Little Rock District civil engineers, Elmo Webb and Roderick Gaines both received awards in the Outstanding Achievement for Modern-Day Technology category at the 2021 Black Engineer of the Year Awards (BEYA).
Webb and Gaines are both extremely capable engineering professionals that collectively have more than 50 years of experience delivering engineering solutions to the nation.
Webb, has served as a geotechnical design engineer, construction manager, and a levee safety program manager. He also serves as needed as a national-level risk assessment cadre member during major flood events. He’s received numerous awards including a Bronze Order of the deFluery Medal in 2020 and Civilian of the Year in 2019. The BEYA award is the first time his contributions to Science, Technology Engineering and Mathematics (STEM) have been recognized at a national level.
To Webb, the BEYA award comes with a sense of responsibility that is perhaps greater than the recognition of excellence that it represents.
“This BEYA is much different, it is special but it feels more like a responsibility, because it recognizes me as a person of color that made one step forward so that some other person of color could see my step, so they can make one more step forward. “
For Webb, who has 36 years on the job with USACE, the award comes as he is nearing the end of his career. With much of his time spent as a geotechnical design engineer, he’s looking forward to retirement and hopes to teach middle school or junior high math.
When asked if he had a single piece of advice for an engineer just starting their career, he had this to say.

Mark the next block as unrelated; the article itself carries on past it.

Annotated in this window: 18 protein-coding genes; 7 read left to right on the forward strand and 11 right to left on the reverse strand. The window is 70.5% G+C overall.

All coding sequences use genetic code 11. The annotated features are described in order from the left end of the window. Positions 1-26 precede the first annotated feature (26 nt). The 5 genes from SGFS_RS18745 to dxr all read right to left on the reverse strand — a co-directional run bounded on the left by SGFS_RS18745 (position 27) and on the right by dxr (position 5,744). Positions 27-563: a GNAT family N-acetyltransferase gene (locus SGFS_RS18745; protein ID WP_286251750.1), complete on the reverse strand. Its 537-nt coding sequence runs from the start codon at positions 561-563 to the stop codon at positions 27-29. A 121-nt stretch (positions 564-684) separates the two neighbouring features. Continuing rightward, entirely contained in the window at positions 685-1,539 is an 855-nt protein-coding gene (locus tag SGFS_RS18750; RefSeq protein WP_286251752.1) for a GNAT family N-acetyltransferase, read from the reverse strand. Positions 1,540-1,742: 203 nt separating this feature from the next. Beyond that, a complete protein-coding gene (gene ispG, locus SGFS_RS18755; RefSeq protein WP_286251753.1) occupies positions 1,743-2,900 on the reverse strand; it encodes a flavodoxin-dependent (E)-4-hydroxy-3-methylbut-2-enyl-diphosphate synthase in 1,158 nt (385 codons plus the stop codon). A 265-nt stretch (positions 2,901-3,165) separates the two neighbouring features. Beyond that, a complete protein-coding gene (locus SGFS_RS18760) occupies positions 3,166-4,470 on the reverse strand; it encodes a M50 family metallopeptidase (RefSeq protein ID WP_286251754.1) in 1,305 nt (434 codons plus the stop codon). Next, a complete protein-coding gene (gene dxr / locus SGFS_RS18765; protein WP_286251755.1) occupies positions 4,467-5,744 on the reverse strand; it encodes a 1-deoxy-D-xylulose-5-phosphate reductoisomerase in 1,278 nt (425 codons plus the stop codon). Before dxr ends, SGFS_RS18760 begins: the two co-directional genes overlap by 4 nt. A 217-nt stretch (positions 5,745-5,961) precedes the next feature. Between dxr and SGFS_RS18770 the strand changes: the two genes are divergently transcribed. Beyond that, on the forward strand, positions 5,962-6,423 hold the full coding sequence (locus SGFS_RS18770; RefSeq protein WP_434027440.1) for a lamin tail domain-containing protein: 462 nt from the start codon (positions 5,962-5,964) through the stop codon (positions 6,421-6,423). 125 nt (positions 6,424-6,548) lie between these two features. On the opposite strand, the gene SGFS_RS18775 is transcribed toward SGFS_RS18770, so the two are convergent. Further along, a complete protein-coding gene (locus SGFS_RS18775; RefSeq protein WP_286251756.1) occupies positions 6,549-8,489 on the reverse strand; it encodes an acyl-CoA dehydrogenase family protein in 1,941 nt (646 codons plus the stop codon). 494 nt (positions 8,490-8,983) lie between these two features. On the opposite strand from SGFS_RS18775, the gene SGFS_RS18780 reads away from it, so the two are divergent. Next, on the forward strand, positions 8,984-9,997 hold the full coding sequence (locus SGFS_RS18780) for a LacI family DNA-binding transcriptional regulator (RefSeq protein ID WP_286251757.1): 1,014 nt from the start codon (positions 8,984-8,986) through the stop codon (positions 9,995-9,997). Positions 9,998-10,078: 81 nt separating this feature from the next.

“A man can fail many times, but he isn't a failure until he begins to blame somebody else - or stop trying."
For Gaines, who has received numerous local awards, including the Commander’s Award for Civilian Service and an Achievement Medal for Civilian Service, the recognition from BEYA – an organization that profiles some the most influential and accomplished science and technology professionals - was the first of his career. While grateful and honored, Gaines says that he plans on keeping his head down and focused on work.
“I’m here to be a team player and do my job.”
Gaines currently serves in the Operations Technical Support Branch where he as been the technical liaison to different state and federal agencies on behalf of USACE. He is one of the key team members that ensures the McClellan-Kerr Arkansas River Navigation System (MKARNS) is open and safe for river traffic. Responsible for more than $24 billion in annual import export traffic, the MKARNS is vital the nation, and Gaines works closely with MKARNS managers, the U.S. Coast Guard, and industry to manage dredging, bank stabilization, and other measures to maintain the navigation channel.
With almost 30 years with USACE, Gaines has seen good projects and bad. He’s been a part of several award-winning teams and believes strongly in teamwork. To new STEM professionals he has this piece of advice.
“Be grateful for life! Thank God for every day and try to make the most of every opportunity (including the work you do AND the people you meet). Remember that your job is important; enjoy the successes and persevere through the challenges.”